It was game time. Again.
The plan was all set. Everyone knew their responsibilities. All they needed was for me to give them the go-ahead and then, for lack of a better phrase, all hell would break loose.
The connecting cavern between sector 141 and sector 140 took a sharp turn, allowing me to effectively hide the army of Pit Guards just around the corner. When Halkkor appeared across the empty expanse of the evacuated sector 141, he would be able to see me but not the mass of diminutive green soldiers I had at my back.
General Gavsot stood at the head of the Pit Guards, not because he’d be leading them, but because I needed him to teleport back to his demons and get them on the move at a moment’s notice. Jaelin was here as well, because, despite my attempts to coerce her into accepting a job that she inexplicably had no desire to perform, she still insisted on watching my back over the course of what we hoped would be our final battle. I guess what she lacked in ambition she made up for in loyalty. I had no problem with that.
I had butterflies in my stomach. It’s not an admission I could make aloud, of course. The Devil can’t admit he has butterflies in his stomach. I wondered if there was a manlier, more Hell-appropriate idiom I could use. I had brimstone in my stomach. That didn’t sound quite right either.
I was immensely proud of what had been accomplished. I was proud of the battle plan and the way my friends and allies had helped come up with it and bring it to fruition. I was proud of what I’d had to overcome, too. I felt less meek, less helpless, and less in over my head than I had in those early stages. And instead of just keeping my head above water, I was actively fighting against the current. I felt like the Devil. I felt in charge. I felt like a force to be reckoned with. I felt like the only person who could bring the forces of Hell together to stop the onslaught of Lucifer’s Firstborn.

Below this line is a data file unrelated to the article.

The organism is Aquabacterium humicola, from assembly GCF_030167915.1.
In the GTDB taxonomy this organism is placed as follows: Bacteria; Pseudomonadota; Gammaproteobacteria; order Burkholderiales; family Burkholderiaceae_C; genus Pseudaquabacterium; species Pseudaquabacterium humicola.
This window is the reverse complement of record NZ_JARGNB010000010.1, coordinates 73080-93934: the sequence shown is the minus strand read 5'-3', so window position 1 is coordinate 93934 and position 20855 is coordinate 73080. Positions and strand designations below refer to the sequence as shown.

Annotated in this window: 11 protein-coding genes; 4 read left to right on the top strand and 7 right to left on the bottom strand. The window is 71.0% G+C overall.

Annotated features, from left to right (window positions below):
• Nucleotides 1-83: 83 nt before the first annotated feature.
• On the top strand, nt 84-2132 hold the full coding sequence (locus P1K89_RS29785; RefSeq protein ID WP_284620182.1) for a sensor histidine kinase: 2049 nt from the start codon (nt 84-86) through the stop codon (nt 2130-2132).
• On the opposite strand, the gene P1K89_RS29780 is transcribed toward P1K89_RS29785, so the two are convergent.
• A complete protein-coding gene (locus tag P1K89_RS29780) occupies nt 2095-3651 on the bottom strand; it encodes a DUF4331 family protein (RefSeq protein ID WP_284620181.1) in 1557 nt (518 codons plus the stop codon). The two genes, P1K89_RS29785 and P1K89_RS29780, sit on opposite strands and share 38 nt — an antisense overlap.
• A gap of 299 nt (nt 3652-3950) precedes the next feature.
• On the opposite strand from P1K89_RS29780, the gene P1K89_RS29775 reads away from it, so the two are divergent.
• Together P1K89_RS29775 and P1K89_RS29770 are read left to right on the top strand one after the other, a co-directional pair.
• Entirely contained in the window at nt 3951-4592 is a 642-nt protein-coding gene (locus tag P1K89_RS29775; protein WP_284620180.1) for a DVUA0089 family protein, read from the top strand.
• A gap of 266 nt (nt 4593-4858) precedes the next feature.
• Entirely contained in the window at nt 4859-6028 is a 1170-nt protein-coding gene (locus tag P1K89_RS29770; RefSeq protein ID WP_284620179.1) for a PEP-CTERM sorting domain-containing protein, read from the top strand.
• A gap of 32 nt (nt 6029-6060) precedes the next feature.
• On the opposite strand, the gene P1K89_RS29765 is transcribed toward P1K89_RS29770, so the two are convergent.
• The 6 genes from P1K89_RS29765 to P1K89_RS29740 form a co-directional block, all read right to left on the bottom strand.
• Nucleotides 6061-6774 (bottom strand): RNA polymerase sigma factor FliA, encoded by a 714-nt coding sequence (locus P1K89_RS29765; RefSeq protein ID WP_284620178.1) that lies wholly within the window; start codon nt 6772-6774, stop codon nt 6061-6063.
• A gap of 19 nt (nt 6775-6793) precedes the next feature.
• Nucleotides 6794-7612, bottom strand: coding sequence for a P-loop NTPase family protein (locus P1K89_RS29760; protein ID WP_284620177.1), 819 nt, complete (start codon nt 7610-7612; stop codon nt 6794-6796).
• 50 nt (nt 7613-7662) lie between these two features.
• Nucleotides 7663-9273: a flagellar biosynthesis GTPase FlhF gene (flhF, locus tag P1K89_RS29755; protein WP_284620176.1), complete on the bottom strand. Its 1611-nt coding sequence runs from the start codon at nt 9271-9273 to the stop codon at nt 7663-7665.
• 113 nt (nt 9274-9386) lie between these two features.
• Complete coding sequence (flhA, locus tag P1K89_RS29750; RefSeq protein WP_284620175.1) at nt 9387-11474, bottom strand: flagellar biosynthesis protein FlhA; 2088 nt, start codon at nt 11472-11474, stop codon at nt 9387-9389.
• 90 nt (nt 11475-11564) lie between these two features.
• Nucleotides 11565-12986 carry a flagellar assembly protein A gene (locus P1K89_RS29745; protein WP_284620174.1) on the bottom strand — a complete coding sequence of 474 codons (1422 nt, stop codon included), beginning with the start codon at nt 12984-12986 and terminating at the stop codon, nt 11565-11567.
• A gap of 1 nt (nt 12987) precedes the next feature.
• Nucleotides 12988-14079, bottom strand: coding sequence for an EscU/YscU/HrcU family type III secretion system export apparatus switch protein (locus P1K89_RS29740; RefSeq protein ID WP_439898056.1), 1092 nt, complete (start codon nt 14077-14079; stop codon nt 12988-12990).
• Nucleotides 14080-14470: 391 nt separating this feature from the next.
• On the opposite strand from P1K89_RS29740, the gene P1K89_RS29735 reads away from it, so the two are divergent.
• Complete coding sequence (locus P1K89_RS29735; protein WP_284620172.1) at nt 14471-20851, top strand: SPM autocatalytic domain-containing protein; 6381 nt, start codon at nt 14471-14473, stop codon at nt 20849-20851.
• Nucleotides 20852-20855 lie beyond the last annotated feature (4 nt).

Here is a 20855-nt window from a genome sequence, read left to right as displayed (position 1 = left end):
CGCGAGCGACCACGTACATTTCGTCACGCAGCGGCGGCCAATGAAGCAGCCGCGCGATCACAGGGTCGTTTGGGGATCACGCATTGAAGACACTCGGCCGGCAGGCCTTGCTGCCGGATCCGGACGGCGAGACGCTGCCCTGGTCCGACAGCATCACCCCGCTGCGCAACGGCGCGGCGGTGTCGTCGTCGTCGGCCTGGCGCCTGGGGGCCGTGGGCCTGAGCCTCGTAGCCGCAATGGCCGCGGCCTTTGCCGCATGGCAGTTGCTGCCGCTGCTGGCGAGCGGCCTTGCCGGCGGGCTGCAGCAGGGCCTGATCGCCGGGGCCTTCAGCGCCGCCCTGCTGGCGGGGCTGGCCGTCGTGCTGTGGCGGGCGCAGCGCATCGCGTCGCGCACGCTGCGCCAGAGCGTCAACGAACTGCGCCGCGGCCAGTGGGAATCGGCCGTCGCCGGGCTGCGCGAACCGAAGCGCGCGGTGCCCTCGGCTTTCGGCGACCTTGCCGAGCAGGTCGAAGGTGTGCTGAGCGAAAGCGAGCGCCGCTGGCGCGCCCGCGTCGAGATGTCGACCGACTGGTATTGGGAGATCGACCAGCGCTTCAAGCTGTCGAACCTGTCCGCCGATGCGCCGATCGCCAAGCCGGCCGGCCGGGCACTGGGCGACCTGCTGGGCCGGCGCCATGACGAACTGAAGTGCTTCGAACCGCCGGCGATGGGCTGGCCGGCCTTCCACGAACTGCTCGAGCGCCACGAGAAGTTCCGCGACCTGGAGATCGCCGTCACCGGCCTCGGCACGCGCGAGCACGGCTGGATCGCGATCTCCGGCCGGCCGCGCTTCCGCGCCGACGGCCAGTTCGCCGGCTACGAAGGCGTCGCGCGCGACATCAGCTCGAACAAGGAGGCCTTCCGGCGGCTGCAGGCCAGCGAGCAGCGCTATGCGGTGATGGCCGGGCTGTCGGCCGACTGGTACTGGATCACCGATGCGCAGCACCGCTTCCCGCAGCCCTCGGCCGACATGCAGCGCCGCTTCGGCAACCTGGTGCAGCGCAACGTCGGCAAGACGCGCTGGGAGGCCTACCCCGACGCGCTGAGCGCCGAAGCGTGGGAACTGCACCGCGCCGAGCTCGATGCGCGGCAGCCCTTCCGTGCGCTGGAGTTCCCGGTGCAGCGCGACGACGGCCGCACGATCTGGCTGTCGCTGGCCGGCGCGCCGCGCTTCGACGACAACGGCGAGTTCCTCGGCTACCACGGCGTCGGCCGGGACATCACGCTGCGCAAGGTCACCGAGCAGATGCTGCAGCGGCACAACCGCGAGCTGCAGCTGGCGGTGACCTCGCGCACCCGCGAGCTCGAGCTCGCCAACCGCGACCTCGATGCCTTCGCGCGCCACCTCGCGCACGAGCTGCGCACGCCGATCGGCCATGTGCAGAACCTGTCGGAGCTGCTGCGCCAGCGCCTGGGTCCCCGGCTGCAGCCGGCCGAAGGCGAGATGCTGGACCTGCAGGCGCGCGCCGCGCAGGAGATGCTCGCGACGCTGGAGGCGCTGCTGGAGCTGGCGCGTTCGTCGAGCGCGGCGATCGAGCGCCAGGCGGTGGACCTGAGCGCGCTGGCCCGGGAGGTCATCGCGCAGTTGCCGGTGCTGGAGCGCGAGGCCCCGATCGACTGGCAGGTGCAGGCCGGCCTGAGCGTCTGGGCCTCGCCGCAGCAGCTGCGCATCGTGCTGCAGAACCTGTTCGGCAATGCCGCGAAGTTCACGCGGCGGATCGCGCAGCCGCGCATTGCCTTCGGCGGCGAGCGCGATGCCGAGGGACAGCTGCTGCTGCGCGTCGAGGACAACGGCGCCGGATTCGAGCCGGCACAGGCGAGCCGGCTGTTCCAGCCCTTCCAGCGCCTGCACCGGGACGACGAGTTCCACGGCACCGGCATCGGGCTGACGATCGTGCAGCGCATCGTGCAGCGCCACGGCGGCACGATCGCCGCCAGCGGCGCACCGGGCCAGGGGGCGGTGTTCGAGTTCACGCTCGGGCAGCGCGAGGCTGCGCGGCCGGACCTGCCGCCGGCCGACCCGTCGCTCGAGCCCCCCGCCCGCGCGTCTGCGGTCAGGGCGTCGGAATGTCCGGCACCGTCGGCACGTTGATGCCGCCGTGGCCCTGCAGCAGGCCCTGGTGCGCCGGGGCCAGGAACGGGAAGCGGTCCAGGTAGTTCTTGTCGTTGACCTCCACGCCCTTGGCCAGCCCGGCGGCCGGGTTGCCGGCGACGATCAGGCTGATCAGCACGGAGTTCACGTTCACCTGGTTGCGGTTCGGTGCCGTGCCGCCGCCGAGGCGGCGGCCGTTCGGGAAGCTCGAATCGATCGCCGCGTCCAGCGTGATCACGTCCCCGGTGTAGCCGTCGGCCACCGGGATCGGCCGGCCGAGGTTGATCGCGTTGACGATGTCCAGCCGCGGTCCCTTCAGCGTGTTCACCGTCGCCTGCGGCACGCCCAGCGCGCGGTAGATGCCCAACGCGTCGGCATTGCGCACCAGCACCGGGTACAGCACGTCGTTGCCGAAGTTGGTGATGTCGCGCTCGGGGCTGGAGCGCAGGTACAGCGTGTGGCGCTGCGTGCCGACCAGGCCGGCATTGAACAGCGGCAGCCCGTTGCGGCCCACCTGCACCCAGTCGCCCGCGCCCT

I was about to save the fucking underworld. It wasn’t as cool as saving the actual world, maybe, but at least I was saving something bigger than myself. Back in the real world, before I died, the only thing I’d ever saved was my own ass.
The time for introspection was over. At the distant end of sector 141, a lone demon, covered in blood, came hurrying out into the cavern. I wondered how many demons and Pit Guards had perished while we set up our ambush. I rationalized that it was a lot fewer than if we hadn’t made a stand at all.
Lucifer’s Firstborn burst out into the open in pursuit of what might be the only survivor of sector 141. I nodded to Gavsot. “Get your demons ready,” I told him grimly. “And good luck.”
He reached out to shake my hand. Coming from him, it struck me as a surprisingly human gesture. He looked me in the eye. “Same to you, sir,” he said. “Kick it in the ass.” With that, he cracked the tiniest smile, released my hand, and teleported away.